|The diethyl ether-extracted organic compounds of 155 samples of unifloral grade New Zealand kamahi and honeydew honeys, and New Zealand and Norwegian erica honeys, together with a series of active and inactive manuka honeys were analysed using combined gas chromatography/mass spectrometry. It was found that Kamahi honey is characterized by the presence of 2,6-dimethylocta-3,7-diene-2,6-diol, meliracemoic acid, and kamahines A-C and these compounds were typically present at average levels of 31, 14, and 73 mg/kg of honey, respectively. 2,6-Dimethylocta-3,7-diene-2,6-diol was isolated and the structure of this compound was defined using one- and two-dimensional NMR analyses.
The only recognizably distinct peak present in the honeydew honey profile was indole acetic acid. In this honey, a relatively low to moderate level of indole acetic acid, ranging from 0.9 to 9.1 mg/kg honey was detected.
In the New Zealand erica honey samples, ericinic acid, isoericinic acid isomers (average levels 363 and 34 mg/kg respectively), trans,cis and trans,trans-abscisic acid isomers (average levels 302 and 224 mg/kg respectively) and benzoic acid (average level 6950 mg/kg) were identified as floral marker compounds. Ericinic acid was isolated and the structure of this acid was defined using one-and two-dimensional NMR analyses.
Low levels of ericinic and isoericinic acids (average levels of 1.1 and 0.32 mg/kg respectively) were detected in the Norwegian erica-rich honeys. The results presented here indicate that ericinic and isoericinic acids are likely to be universally present in erica honeys at levels which may range from as low as 1 mg/kg or less, as found in some Norwegian samples, to more than 100 mg/kg in some New Zealand samples.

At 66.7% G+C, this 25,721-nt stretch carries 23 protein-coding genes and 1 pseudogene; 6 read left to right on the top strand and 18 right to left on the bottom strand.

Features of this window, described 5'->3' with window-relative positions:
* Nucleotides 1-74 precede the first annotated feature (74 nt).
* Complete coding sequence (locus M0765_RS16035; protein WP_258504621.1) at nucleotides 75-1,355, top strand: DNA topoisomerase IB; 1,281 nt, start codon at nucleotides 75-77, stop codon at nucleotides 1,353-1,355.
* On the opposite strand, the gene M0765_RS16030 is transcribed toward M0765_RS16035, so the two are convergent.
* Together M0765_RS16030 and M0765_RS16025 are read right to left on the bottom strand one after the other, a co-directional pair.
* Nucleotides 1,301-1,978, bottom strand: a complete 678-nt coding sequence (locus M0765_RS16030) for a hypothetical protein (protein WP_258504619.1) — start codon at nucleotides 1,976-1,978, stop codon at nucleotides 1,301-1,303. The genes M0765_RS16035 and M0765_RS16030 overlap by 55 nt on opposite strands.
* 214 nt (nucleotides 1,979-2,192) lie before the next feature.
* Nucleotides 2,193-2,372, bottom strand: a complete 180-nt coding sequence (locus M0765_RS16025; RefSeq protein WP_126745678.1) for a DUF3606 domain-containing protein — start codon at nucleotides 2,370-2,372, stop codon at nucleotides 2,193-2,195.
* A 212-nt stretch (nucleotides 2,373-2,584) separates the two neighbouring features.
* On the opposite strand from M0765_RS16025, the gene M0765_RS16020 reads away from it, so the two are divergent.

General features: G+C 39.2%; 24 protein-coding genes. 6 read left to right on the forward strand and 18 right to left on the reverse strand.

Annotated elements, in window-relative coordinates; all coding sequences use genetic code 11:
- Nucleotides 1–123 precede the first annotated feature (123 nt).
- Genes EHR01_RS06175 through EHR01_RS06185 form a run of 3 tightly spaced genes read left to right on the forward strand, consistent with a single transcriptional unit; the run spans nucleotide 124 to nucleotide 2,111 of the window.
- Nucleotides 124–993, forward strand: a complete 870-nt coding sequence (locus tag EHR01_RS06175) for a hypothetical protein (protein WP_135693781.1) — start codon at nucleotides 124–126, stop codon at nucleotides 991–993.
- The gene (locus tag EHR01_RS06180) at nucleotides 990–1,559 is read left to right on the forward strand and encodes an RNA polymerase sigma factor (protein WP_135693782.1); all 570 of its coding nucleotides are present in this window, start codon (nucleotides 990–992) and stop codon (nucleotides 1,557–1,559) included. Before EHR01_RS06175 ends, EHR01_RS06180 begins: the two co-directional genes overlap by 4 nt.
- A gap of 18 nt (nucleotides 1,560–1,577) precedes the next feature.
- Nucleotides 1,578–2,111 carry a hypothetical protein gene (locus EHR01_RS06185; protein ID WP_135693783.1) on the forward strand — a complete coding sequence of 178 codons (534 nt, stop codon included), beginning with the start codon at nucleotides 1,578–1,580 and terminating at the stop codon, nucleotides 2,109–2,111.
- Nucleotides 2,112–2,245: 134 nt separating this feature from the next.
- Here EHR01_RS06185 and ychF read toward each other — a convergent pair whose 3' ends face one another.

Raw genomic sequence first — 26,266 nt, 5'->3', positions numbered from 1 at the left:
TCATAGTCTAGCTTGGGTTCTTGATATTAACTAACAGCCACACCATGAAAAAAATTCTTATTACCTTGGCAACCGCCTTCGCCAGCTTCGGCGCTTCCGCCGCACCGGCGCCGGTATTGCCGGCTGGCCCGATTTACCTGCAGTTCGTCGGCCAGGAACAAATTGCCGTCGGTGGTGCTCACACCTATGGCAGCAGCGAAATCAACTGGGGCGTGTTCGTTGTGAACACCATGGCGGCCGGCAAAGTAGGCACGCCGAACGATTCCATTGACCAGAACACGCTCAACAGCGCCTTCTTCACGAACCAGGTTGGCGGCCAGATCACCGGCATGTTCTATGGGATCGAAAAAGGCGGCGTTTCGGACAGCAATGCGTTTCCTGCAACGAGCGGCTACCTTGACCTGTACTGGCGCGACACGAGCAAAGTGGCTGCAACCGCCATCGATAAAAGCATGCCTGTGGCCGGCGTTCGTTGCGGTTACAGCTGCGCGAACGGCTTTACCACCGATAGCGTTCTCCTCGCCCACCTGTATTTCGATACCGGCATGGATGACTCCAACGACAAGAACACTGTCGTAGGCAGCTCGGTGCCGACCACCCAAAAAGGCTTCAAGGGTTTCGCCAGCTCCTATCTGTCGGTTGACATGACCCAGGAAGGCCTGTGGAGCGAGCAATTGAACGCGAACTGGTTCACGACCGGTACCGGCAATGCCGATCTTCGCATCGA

Two groups, namely a fingerprint pattern which characterized active manuka honeys, and a fingerprint pattern that characterized inactive manuka honeys were identified. Some substances contributing to the GCMS profile were found as marker compounds for the presence of unidentified substances responsible for the UMF activity. A statistically significant correlation was found between a small set of marker compounds (i.e. phenylacetic acid, 2-methoxyacetophenone, 2-methoxybenzoic, phenyllactic, octanedioic, cis-cinnamic, trans-cinnamic, nonanedioic, 4-methoxyphenyllactic and decanedioic acids and methyl syringate) and UMF activity of manuka honey. The best-fit marker compound regression equation (R = 0.92) was obtained for a set of pooled 30 moderate to high activity (UMF gt 14.1) samples. It was shown that the marker compound regression equation is capable of predicting the approximate UMF activity in both active and inactive manuka and kanuka honey samples.
The leaf oil profiles of manuka (L. scoparium) plants that yielded active and inactive manuka honeys were characterized using an adaption of the micro-scale extraction and GC/FID or GC/MS, technique developed by Brophy et al. (1989). Six major groups of volatile (steam distillable) compounds (monoterpenes, sesquiterpene hydrocarbons, oxygenated sesquiterpenes [excluding eudesmols], eudesmols, triketones, and nor-triketones) and 3 groups of non-volatile or semi-volatile compounds (flavonoids, grandiflorone and nor-grandiflorone) were recognized in the leaf oil components. The active manuka honeys do not appear to be derived uniquely, or predominantly, from a single leaf oil chemotype.